Some of the main strengths behind this idea is the low training skills needed to pick up a device with a standard keyboard layout and find the letters. The team at Swype is stating: "Even novice users can quickly achieve sustained data entry speeds of over 40 words per minute."
Not to be outdone, since there is no downloadable product to beta test on the Swype I found another company, Dasur, in Israel which has already has a patent on a solution very similar to Swype. They call it SlideIT and have a downloadable demo for Windows Mobile here. Check out their video on it below:
The old VNC from AT&T Labs has been around for many years now in various flavors in the open source world. Now the original developers behind it and their current company, RealVNC, are planning to enter the mobile world officially later this month with a true 2-way remote control solution:
Currently the RealVNC Viewer is available for Windows Mobile here in Enterprise Edition beta (v4.2.7):
There is also an free .NET VNC Viewer for Windows Mobile available over on SourceForge.net here with a recent update from April 2007:
- and another freebie version from Allware here:
Otherwise there are several other VNC variants out there for Windows Mobile over the years, but I believe most required funds to use.. It will be interesting where the RealVNC folks take this and how applicable it becomes to SCMDM\VPN type solutions..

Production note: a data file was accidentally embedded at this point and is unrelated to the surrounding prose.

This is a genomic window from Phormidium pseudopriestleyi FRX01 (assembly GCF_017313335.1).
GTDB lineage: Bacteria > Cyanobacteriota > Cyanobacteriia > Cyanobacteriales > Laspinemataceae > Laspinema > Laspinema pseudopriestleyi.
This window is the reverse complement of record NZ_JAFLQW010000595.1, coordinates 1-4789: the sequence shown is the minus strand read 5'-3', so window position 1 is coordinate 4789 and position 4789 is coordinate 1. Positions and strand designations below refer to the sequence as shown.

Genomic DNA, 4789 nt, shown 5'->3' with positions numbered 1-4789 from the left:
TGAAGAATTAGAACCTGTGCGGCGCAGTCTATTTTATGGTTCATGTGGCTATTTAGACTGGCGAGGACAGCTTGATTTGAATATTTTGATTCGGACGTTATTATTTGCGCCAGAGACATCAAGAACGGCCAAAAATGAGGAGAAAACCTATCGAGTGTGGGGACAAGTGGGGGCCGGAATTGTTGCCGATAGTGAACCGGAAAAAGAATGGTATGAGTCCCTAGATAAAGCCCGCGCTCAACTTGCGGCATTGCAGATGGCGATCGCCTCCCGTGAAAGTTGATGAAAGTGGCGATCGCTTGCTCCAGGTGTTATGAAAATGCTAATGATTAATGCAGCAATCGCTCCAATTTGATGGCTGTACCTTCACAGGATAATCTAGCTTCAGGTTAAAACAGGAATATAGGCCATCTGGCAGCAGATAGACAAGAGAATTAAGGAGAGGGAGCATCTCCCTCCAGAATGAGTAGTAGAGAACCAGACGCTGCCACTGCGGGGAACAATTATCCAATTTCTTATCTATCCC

One of the most powerful things about Microsoft System Center Mobile Device Manager (SCMDM) is the ability to manage all of your Windows Mobile 6.1 or above devices through Active Directory (AD) Group Policy Objects (GPOs). A large percentage of the corporate market is already using GPOs to manage their desktop, notebook and server environments.
The GPO technology was introduced in Windows 2000 Server. Before that there were System Policies in Windows NT 4.0. There is already a fair amount of documentation and knowledge around extending GPOs to your own needs. But here I will go into some aspects more important around making use of SCMDM and supporting Windows Mobile in an enterprise running AD.
In this article I will go through how you can extend your own GPOs to have additional settings not available out of the box in the default Windows Mobile GPO template supplied by Microsoft in SCMDM 2008. I will expect that you already know how to access and use the default SCMDM GPO settings.
Windows Mobile Registry Keys
GPOs work by manipulating how registry keys are changed and written on the client machines. This is no different on Windows Mobile, compared to other Windows platforms at this point in time.
I will save the discussion on where to find and research Windows Mobile registry locations. But will point out that many are bound to specific OS levels, OEM and hardware requirements. So what works on one WM device may not work on another. So I can't stress enough the aspect of testing such settings before a larger deployment to end-users.